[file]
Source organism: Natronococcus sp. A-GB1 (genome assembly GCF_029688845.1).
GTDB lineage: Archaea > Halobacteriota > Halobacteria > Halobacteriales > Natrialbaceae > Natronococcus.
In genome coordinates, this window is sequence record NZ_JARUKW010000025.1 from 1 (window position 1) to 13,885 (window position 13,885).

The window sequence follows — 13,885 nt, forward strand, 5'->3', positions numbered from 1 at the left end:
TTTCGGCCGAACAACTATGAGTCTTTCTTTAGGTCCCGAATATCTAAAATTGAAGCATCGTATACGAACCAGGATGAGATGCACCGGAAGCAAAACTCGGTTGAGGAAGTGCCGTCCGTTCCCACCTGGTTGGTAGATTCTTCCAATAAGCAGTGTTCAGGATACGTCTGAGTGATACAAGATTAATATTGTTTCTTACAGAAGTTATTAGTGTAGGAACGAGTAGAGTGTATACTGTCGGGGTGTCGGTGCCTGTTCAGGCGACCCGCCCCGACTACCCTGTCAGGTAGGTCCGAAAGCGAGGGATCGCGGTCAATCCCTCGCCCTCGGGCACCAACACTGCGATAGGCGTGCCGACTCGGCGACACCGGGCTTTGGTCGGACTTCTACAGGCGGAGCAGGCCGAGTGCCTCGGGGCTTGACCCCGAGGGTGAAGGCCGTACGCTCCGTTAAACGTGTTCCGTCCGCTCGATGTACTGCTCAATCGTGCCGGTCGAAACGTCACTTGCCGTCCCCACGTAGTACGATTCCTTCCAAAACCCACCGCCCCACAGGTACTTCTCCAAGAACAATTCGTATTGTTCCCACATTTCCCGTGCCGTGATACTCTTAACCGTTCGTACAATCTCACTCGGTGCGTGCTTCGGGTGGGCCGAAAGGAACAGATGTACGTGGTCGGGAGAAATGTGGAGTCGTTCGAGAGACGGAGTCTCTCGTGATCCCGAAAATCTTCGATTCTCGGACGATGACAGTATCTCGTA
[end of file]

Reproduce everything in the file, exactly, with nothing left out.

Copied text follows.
Source organism: Natronococcus sp. A-GB1 (genome assembly GCF_029688845.1).
GTDB lineage: Archaea > Halobacteriota > Halobacteria > Halobacteriales > Natrialbaceae > Natronococcus.
In genome coordinates, this window is sequence record NZ_JARUKW010000025.1 from 1 (window position 1) to 13,885 (window position 13,885).

The window sequence follows — 13,885 nt, forward strand, 5'->3', positions numbered from 1 at the left end:
TTTCGGCCGAACAACTATGAGTCTTTCTTTAGGTCCCGAATATCTAAAATTGAAGCATCGTATACGAACCAGGATGAGATGCACCGGAAGCAAAACTCGGTTGAGGAAGTGCCGTCCGTTCCCACCTGGTTGGTAGATTCTTCCAATAAGCAGTGTTCAGGATACGTCTGAGTGATACAAGATTAATATTGTTTCTTACAGAAGTTATTAGTGTAGGAACGAGTAGAGTGTATACTGTCGGGGTGTCGGTGCCTGTTCAGGCGACCCGCCCCGACTACCCTGTCAGGTAGGTCCGAAAGCGAGGGATCGCGGTCAATCCCTCGCCCTCGGGCACCAACACTGCGATAGGCGTGCCGACTCGGCGACACCGGGCTTTGGTCGGACTTCTACAGGCGGAGCAGGCCGAGTGCCTCGGGGCTTGACCCCGAGGGTGAAGGCCGTACGCTCCGTTAAACGTGTTCCGTCCGCTCGATGTACTGCTCAATCGTGCCGGTCGAAACGTCACTTGCCGTCCCCACGTAGTACGATTCCTTCCAAAACCCACCGCCCCACAGGTACTTCTCCAAGAACAATTCGTATTGTTCCCACATTTCCCGTGCCGTGATACTCTTAACCGTTCGTACAATCTCACTCGGTGCGTGCTTCGGGTGGGCCGAAAGGAACAGATGTACGTGGTCGGGAGAAATGTGGAGTCGTTCGAGAGACGGAGTCTCTCGTGATCCCGAAAATCTTCGATTCTCGGACGATGACAGTATCTCGTA